registration at the University is required to clear his termination through the
office of the dean of his college and the office of the dean of students.

Limitation on Credit in One Semester. An undergraduate student in good
standing may register for as many as 17 hours of credit in any one semester
by following the regular registration procedure. In the case of a student who
has high academic ability, the dean of a college may authorize the student to
register for a maximum of 18 hours for the first semester in residence and a
maximum of 19 hours for any succeeding semester. Any student who has com-
pleted 15 or more hours of college work and who has a cumulative grade-point
average of 3.50 (or a GPA of 3.50 in the previous semester) may register for 21
hours with the consent of his dean and the dean of Admissions and Records.
Classes taken for audit or by correspondence and evening classes or off-campus
courses constitute a part of the student's total registration. Any exceptions to
the above rules must be presented to the dean of Admissions and Records for

Automobile Registration

Every BYU student who expects to own, maintain, possess, drive, or store a
motor vehicle in or about the city of Provo while the University is in session
must register that vehicle with the Security Office within forty-eight hours
after bringing it to the Provo area. The registration decal is issued without
charge. It is for identification purposes only and does not entitle the holder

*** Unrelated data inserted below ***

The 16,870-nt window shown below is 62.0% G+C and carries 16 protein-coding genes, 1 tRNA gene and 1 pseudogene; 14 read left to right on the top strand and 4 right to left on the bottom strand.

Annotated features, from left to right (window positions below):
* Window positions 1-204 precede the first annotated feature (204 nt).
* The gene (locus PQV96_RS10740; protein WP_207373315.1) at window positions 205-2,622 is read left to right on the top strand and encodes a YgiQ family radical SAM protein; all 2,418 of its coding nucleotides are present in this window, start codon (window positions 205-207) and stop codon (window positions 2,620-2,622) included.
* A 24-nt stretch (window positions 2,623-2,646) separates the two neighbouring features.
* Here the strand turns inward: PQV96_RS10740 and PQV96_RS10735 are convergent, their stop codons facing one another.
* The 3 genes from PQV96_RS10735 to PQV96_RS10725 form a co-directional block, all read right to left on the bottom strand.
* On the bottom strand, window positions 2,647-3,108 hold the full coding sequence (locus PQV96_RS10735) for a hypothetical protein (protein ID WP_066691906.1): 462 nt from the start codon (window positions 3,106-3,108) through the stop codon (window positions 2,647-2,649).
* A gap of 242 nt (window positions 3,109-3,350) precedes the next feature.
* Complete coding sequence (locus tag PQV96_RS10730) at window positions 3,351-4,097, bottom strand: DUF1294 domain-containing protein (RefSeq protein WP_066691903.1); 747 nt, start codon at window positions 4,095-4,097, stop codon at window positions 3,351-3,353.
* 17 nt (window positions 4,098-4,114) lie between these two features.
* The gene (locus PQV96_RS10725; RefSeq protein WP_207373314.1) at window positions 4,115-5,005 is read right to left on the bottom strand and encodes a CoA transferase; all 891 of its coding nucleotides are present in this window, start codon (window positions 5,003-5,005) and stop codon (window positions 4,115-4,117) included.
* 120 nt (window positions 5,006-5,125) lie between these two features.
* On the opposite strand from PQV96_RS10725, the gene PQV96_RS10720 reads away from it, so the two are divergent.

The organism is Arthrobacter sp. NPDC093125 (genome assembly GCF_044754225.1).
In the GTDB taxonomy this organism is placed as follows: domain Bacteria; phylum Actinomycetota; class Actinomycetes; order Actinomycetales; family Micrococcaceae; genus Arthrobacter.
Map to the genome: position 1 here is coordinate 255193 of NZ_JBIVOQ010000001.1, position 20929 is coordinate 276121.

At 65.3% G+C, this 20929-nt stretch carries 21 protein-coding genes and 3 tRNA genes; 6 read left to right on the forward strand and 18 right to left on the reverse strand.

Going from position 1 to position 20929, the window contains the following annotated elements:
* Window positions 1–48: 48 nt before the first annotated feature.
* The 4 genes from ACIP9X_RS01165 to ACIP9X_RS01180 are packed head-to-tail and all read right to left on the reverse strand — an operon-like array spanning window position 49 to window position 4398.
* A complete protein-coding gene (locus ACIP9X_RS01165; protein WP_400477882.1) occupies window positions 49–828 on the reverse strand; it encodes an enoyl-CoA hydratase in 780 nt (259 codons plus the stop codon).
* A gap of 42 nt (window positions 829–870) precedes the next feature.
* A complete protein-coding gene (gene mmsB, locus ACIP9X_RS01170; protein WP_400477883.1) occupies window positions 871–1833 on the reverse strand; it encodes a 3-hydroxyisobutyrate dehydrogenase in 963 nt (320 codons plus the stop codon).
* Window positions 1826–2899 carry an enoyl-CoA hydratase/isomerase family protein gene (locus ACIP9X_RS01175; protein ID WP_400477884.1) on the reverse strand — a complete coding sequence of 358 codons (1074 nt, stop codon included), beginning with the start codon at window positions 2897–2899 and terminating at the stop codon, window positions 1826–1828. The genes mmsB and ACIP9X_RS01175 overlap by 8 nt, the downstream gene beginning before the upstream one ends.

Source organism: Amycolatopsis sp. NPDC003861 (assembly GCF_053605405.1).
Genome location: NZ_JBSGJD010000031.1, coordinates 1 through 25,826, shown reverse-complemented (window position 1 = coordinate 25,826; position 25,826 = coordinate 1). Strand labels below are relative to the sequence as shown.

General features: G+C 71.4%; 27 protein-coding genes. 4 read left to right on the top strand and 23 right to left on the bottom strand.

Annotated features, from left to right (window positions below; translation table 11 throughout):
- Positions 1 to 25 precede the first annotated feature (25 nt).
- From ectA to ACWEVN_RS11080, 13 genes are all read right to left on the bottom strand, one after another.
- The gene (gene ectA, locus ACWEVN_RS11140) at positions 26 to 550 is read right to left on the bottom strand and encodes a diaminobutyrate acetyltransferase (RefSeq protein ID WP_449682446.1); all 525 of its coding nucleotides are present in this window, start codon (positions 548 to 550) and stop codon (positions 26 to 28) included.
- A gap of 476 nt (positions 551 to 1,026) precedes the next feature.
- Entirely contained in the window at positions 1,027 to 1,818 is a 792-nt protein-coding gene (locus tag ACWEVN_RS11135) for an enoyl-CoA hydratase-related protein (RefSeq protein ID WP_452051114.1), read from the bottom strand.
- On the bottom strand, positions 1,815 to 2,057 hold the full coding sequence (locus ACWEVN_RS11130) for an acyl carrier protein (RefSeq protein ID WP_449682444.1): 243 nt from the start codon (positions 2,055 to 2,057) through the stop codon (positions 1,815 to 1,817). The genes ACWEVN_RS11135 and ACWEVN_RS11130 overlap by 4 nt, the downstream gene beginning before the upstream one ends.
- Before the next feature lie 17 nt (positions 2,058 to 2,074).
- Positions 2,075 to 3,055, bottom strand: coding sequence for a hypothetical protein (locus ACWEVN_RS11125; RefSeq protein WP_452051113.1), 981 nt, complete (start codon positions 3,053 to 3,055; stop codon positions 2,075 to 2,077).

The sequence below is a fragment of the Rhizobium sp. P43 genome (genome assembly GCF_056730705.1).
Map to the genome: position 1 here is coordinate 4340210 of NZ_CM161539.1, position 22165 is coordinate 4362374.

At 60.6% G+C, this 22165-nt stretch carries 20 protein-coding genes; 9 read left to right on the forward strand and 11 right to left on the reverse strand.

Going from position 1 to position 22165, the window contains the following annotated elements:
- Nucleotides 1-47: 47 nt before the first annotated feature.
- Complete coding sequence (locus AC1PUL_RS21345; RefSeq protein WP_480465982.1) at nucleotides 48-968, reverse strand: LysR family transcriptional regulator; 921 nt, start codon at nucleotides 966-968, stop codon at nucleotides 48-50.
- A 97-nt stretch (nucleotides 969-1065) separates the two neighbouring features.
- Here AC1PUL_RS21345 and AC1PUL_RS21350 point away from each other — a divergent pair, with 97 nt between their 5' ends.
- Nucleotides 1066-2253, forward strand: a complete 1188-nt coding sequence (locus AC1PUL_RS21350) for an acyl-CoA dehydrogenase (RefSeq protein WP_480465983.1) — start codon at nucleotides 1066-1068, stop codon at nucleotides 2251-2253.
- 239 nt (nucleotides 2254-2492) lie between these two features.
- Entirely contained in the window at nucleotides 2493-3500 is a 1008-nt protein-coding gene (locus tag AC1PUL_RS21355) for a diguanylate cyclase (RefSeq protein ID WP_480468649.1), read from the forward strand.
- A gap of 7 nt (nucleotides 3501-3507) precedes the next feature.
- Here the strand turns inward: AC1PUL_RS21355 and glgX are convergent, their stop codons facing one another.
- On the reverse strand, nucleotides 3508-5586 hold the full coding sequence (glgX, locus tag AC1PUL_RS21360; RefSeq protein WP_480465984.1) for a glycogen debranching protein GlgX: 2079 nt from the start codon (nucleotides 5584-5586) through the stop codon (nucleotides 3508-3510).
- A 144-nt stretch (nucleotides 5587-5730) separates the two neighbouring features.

to parking privileges on campus until after 4:00 p.m.


Brigham Young University maintains a zoned parking system, and students
who wish to park their vehicles on campus during the day must obtain a park-
ing permit. Upper-class permits for juniors, seniors, and graduate students are
$12. Lower-class permits — available for all students — are $6.

To obtain a parking or registration decal, the following must be presented
at registration or after registration at the Security Office, B-69 ASB.

1. Home-state vehicle registration certificate.

2. BYU activity card.

3. The appropriate fee (no fee for registration only).

4. The name of the company with which the vehicle is insured.

Out-of-State Students. Every student who is a resident of Utah or of a state
other than those listed below must have a Utah driver's license if he wishes
to drive in Utah. The following states have entered into a compact, and a
driver's license from any of these is valid in all the others:

Arizona Indiana New Jersey

Alabama Iowa New Mexico

Arkansas Kansas New York

California Louisiana Oklahoma

Colorado Maine Oregon

Delaware Mississippi Tennessee

Florida Montana Utah

Idaho Nebraska Virginia

Illinois Nevada Washington

Students from out-of-state who do not have Utah license plates on their cars
may obtain a non-resident permit for the vehicle as long as their main purpose
for being in Provo is education. Full-time employees or students whose wives
are full-time employees do not qualify; they must purchase Utah plates and
pay Utah property taxes on their vehicles. Either a non-resident permit or Utah
license plates must be obtained immediately upon registration at the University.

To obtain a non-resident permit, the student must present the following at a
Security station:

1. Home-state vehicle registration certificate.

2. Proof of current safety inspection from Utah or home state.

3. Fifty cents.

4. BYU activity card.

For further details regarding traffic rules and regulations, the Traffic and
Parking Regulations booklet may be obtained at no charge from the Security
Office. All students and faculty and staff members are responsible for the
information contained therein.

Degrees Offered

Associate Degrees. Associate degrees are awarded by the University in the fields
of business, data processing, engineering, family living, genealogy, general curri-
culum, technology, law enforcement, library, nursing (R.N.), piano technician,
and photography.